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Puerto Vallarta News NetworkTravel & Outdoors 

Bird of a Different Feather a New Discovery For Science

February 22, 2019

A recent observation at Vallarta Botanical Garden may be the first-ever documentation of a spectacular color anomaly of the Yellow-winged Cacique. (Photos: Greg R. Homel,

Related article: Unique Bird Spotted at the Vallarta Botanical Garden

First-time visitors to Puerto Vallarta are quickly dazzled by the region's abundance of birdlife and all of its colorful glory.

An adult male yellow-winged Cacique with normal plumage at Vallarta Botanical Garden. Photo: Greg R. Homel
The Yellow-winged Cacique (Cassiculus melanicterus) a locally prolific species, is one that sticks out right away and neophytes to Mexican birding are often quick to point their fingers toward them shouting, "What's that?" Their brilliant yellow over jet black is indeed an attention demanding combination, and the male's crests are reminiscent of a rastaman's dreadlocks, or the headdress of a Caribbean chieftain. Add to this their raucous calls and highly entertaining social behavior, and you get a sense for why they can be definite crowd-pleasers.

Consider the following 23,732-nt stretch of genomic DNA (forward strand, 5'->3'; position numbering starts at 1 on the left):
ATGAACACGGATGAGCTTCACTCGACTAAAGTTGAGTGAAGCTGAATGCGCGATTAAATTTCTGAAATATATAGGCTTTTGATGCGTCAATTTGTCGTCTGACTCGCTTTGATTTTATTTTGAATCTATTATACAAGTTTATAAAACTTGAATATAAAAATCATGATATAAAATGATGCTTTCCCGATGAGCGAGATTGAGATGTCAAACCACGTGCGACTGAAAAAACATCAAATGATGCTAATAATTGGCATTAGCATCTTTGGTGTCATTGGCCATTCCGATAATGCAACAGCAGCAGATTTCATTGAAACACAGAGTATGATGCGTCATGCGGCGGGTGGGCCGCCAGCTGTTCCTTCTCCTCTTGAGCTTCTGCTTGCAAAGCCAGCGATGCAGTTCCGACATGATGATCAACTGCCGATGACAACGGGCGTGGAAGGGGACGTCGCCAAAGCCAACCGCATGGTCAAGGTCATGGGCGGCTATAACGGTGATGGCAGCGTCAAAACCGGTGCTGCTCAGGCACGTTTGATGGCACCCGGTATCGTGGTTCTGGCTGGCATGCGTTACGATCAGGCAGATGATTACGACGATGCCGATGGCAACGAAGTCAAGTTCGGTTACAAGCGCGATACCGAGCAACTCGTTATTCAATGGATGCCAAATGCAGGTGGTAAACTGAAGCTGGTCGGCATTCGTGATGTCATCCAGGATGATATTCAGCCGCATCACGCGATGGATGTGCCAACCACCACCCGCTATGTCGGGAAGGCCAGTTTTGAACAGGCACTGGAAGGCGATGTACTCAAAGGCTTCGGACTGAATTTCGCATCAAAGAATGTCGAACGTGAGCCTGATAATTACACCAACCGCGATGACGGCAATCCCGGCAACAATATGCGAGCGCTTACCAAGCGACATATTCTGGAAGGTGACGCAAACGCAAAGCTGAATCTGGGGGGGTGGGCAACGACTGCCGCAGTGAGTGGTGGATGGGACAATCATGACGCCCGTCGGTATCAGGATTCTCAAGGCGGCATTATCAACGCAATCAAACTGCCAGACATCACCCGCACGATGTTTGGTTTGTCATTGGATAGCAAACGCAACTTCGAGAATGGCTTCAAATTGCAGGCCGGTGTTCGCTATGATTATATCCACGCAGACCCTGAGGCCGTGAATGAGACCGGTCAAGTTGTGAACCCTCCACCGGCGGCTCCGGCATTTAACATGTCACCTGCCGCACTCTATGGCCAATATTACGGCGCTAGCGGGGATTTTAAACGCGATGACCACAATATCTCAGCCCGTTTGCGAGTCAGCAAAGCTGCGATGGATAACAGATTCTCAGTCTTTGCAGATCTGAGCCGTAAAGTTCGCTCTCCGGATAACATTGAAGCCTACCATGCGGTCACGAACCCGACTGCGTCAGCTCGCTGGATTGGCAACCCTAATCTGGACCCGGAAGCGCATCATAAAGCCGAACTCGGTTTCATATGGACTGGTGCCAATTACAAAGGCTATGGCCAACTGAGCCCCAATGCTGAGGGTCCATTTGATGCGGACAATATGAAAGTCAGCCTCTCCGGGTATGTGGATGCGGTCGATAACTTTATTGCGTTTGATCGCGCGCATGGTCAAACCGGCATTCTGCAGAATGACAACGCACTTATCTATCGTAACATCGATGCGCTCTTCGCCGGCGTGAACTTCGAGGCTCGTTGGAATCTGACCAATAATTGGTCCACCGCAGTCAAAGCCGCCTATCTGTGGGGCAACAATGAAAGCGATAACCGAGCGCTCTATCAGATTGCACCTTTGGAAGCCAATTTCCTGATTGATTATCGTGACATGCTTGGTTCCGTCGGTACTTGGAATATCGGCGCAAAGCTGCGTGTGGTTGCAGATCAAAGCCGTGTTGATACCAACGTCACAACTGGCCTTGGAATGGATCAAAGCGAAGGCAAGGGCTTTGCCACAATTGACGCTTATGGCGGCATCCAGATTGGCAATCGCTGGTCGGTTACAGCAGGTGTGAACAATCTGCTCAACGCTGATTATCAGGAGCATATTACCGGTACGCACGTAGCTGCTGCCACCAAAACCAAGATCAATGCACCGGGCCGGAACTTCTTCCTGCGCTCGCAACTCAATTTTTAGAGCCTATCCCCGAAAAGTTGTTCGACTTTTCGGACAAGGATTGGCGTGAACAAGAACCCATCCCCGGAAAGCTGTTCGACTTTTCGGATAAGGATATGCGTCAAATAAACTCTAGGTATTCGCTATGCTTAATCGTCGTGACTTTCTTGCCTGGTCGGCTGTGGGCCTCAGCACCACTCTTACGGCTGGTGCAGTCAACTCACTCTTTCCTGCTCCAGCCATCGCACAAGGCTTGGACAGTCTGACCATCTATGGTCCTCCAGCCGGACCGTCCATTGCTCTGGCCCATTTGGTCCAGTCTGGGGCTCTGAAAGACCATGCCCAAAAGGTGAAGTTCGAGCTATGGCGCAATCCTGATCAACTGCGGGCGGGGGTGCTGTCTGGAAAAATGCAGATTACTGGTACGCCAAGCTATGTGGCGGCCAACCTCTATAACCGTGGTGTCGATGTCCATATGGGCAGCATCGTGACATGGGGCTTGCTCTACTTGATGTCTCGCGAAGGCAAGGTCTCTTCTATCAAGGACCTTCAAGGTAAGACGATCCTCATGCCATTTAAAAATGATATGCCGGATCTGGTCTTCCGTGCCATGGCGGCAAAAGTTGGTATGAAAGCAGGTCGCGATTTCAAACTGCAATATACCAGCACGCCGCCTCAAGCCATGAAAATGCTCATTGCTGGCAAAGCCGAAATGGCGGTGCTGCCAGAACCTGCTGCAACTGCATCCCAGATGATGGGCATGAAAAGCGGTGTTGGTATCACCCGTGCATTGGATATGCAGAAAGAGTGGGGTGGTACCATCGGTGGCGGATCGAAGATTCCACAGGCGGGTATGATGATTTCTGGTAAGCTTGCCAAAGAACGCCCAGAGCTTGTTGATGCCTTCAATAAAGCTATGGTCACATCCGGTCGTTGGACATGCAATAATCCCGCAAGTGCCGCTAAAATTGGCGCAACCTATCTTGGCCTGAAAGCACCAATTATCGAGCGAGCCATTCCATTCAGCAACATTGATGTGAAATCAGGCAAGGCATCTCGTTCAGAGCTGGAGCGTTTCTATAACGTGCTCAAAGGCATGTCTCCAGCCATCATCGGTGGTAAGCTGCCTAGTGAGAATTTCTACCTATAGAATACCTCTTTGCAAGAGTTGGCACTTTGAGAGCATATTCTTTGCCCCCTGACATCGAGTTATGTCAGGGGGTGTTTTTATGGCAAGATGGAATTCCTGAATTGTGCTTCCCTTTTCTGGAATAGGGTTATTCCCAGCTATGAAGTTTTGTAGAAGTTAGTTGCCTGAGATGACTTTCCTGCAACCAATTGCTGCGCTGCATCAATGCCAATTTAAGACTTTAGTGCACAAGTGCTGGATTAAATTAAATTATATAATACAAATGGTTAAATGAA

For most serious local bird enthusiasts though, Caciques are a bit too ubiquitous here in the Puerto Vallarta Region to distract these focused naturalists from quests to sight the seldom-seen or rare - at least this has been the case until now.

Early this year, birders visiting the Vallarta Botanical Garden first noticed what looked very much like a Yellow-winged Cacique, except the plumage was strikingly different... this novel new bird has a yellow head and crest! Since the normal head and neck coloration is completely black this has caused a sensation among the birding community and has researchers checking the records to see if this has ever before been documented. So far the discovery of this spectacular color anomaly appears to be a first for science.

This freak of nature has bewildered more than a few birders; each offering a new hypothesis: Is it a hybrid? An aberrant albino? Does it exhibit what's known as Xanthochromism (replacement of normal color by yellow pigment)? Nobody seemed to know. Research on this subject, of particular fascination to bird photographers, reveals that many birds mislabeled as Xanthrochroistic are actually what is known as Schizochroic (not to be confused with Schizophrenic!)